If you are familiar with this story, the story of Jesus, then you also know that Jesus was not just a man he was so much more than that.  In John Chapter One we learn that Jesus was there at the creation of everything, the whole universe.  Further, not only was Jesus with God during creation, but Jesus was also God.  Jesus was not just present but a part of creating the universe.  We learn a chapter later in that same book that Jesus showed the world that He was God by turning water into wine.  I don’t know about y’all but I can’t turn water into anything but ice.  Jesus also healed the blind and the lame, he fed thousands with a handful of fish and a few loaves of bread.  Jesus raised his friend from the dead.  Jesus even, after dying on the cross, walked out of the grave with holes still in his hands and completely alive.  The New Testament is full of examples of Jesus showing that he is God, they are not hard to find!

So, let’s gather our thoughts.  Jesus was a man who lived and breathed, like us.  Jesus was not just a man though; Jesus was also God.  The same man who got hungry and thirsty turned water to wine and fed thousands with no resources.  The same man who cried over losing a friend brought that same friend back from death to life.  The same man who died nailed to a tree walked out of the grave three days later and then ascended into Heaven.  The technical term for what I am describing is the “hypostatic union.”  Or the fact that Christ was both fully man AND fully God.  I don’t have time today to talk about all the reasons why this is important theologically for us, but I do have time to tell you what all this has to do with Christmas and why I think it is important to remember during this season.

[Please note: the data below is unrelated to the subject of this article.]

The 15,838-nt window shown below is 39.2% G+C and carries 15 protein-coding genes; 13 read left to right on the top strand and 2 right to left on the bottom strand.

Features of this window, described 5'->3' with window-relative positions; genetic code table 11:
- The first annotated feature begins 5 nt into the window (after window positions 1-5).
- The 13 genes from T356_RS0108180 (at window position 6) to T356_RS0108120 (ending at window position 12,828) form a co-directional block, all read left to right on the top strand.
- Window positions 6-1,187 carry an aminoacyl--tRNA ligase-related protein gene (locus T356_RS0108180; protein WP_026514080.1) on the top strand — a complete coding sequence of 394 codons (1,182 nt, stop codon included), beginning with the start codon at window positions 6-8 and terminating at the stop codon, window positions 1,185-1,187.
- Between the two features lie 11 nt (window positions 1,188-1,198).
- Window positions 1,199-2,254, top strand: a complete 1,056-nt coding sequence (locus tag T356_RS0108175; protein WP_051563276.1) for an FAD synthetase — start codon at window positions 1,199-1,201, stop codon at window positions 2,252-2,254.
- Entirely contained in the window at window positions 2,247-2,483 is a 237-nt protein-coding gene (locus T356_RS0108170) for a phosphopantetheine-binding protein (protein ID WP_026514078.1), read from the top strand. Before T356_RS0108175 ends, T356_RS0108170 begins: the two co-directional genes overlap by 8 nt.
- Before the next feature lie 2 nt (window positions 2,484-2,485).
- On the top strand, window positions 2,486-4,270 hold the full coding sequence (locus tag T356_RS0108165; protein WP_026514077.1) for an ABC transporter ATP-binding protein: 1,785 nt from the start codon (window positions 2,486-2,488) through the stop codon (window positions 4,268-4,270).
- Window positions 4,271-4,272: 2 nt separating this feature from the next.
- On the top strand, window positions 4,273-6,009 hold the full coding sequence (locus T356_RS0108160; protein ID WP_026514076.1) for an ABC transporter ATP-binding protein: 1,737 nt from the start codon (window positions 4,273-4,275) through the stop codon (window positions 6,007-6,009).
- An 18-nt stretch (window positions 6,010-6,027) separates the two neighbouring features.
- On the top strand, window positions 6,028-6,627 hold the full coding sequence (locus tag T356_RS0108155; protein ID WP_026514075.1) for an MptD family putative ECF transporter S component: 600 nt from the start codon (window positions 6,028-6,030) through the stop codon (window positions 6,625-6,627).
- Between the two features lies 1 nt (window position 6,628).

You see, Christmas is where this stuff I am describing all starts.  Christmas is when God puts on flesh and becomes man.  The hypostatic union is complete when Jesus is born.  Of course, God had his eyes on the cross when He sent his son, but Jesus lived a full life before he died.  Because of Christmas, God knows what it is like to be human.  That means there was a time when the Creator of the universe was so vulnerable, he couldn’t survive without his mother, just like us when we are born.  That means that every time we are tempted to sin, God knows what that is like because he was a man and was tempted too.  Every time we are hurt, hungry, happy, tired, frustrated, sad, joyful, thirsty, WHATEVER, Jesus knows what it is like because he put on flesh and experienced it too while he walked the earth with his disciples.  Whatever is going on in your life, Jesus intimately understands because he put on flesh and lived.  I think that is unique and beautiful about our savior, y’all.

Let me put what I am trying to say plainly for you: Tanner’s reason that Christmas is important is because the Creator, Savior, and Redeemer of the whole universe knows what it is like to be human.  Is Christmas about Jesus?  Of course, it is, but it is not just about Jesus being our savior, but also about Jesus putting on flesh and knowing what it is like to be human.


P.S. The theological term for what I am describing is the “Hypostatic Union.”  If this is something you want to learn about, feel free to reach out!

Tanner Watson

Tanner Watson

Tanner is the guy's minister at First Baptist Church of Arlington. He hails from Argyle, Texas. Tanner is a proud graduate of the University of Mary Hardin-Baylor, as well as Baylor University's George W. Truett Theological Seminary. Tanner can whip up a mean cup coffee and cook a great brisket.